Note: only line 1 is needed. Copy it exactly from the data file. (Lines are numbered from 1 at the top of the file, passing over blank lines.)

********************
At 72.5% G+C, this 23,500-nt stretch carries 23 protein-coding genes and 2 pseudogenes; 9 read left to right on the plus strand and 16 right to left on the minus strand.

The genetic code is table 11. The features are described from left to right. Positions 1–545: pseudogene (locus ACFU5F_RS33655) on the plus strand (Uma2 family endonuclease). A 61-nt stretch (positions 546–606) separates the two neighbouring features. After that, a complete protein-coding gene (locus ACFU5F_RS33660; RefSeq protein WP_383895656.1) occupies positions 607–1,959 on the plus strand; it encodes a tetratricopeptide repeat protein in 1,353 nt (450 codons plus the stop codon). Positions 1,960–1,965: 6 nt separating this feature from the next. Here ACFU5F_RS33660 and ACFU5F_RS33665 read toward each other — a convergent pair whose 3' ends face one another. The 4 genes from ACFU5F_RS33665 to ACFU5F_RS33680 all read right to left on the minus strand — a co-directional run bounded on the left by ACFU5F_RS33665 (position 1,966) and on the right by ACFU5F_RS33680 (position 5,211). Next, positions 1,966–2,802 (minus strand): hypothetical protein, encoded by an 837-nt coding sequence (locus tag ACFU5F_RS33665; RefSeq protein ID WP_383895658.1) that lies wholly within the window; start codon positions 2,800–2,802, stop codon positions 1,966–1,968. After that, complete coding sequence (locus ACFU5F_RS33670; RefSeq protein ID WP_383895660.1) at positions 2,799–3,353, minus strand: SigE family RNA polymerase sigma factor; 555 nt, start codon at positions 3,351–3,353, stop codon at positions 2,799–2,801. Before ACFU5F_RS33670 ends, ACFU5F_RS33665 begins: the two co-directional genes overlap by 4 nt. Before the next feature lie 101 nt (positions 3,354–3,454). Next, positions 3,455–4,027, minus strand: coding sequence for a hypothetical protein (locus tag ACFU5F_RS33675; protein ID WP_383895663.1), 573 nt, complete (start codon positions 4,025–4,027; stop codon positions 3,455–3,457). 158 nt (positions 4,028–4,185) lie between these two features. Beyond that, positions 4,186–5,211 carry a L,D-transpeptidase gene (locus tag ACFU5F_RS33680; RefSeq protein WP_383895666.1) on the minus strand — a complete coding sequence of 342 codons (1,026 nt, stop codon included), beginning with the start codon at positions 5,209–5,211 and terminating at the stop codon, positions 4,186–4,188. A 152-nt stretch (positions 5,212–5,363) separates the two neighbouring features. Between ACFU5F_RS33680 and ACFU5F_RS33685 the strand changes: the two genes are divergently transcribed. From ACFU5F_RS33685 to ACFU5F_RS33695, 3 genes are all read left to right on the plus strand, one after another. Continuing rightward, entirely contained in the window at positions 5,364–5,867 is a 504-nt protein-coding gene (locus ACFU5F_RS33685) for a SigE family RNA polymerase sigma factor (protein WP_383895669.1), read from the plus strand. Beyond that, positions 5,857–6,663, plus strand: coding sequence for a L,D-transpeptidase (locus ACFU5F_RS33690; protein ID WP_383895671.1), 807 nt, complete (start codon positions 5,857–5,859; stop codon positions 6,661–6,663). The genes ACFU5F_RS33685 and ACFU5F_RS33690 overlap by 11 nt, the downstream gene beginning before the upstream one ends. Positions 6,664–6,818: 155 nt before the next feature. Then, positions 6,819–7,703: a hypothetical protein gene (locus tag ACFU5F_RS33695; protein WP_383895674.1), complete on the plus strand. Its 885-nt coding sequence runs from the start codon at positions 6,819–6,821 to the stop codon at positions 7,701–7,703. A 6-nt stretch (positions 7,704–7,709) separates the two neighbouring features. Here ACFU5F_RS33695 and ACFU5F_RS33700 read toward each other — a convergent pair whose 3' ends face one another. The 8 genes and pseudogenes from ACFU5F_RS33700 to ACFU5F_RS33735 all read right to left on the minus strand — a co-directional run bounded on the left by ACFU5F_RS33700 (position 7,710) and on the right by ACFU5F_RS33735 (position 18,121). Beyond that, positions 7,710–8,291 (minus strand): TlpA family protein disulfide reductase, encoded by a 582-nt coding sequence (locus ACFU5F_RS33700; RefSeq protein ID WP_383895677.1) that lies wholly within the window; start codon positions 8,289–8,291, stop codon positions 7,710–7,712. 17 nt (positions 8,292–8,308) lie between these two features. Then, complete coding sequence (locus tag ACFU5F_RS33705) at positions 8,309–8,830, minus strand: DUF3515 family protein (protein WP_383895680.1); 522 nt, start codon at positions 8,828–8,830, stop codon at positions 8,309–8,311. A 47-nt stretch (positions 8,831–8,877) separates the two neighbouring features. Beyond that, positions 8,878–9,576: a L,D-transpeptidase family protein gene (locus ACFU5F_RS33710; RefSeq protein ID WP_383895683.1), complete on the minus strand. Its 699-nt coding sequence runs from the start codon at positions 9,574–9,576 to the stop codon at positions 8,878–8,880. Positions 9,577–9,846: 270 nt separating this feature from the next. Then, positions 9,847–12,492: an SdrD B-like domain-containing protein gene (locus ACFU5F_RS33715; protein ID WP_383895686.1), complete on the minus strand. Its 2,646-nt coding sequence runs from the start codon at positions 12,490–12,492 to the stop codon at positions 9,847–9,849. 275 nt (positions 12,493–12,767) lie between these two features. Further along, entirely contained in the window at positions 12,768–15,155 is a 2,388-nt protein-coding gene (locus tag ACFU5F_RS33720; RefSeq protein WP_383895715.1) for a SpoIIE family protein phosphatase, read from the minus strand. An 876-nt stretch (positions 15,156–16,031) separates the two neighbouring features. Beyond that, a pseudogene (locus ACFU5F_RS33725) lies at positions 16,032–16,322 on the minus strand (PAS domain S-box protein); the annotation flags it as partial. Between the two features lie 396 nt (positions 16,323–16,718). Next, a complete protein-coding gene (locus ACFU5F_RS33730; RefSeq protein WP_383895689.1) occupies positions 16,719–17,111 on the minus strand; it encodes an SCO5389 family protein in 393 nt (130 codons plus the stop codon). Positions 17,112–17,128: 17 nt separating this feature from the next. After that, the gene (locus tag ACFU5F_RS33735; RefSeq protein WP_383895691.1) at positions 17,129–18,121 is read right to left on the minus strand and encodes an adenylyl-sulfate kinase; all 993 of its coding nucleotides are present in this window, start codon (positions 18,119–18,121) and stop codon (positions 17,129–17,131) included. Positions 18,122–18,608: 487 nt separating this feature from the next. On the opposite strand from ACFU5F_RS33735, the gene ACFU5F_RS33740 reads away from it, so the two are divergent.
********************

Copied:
At 72.5% G+C, this 23,500-nt stretch carries 23 protein-coding genes and 2 pseudogenes; 9 read left to right on the plus strand and 16 right to left on the minus strand.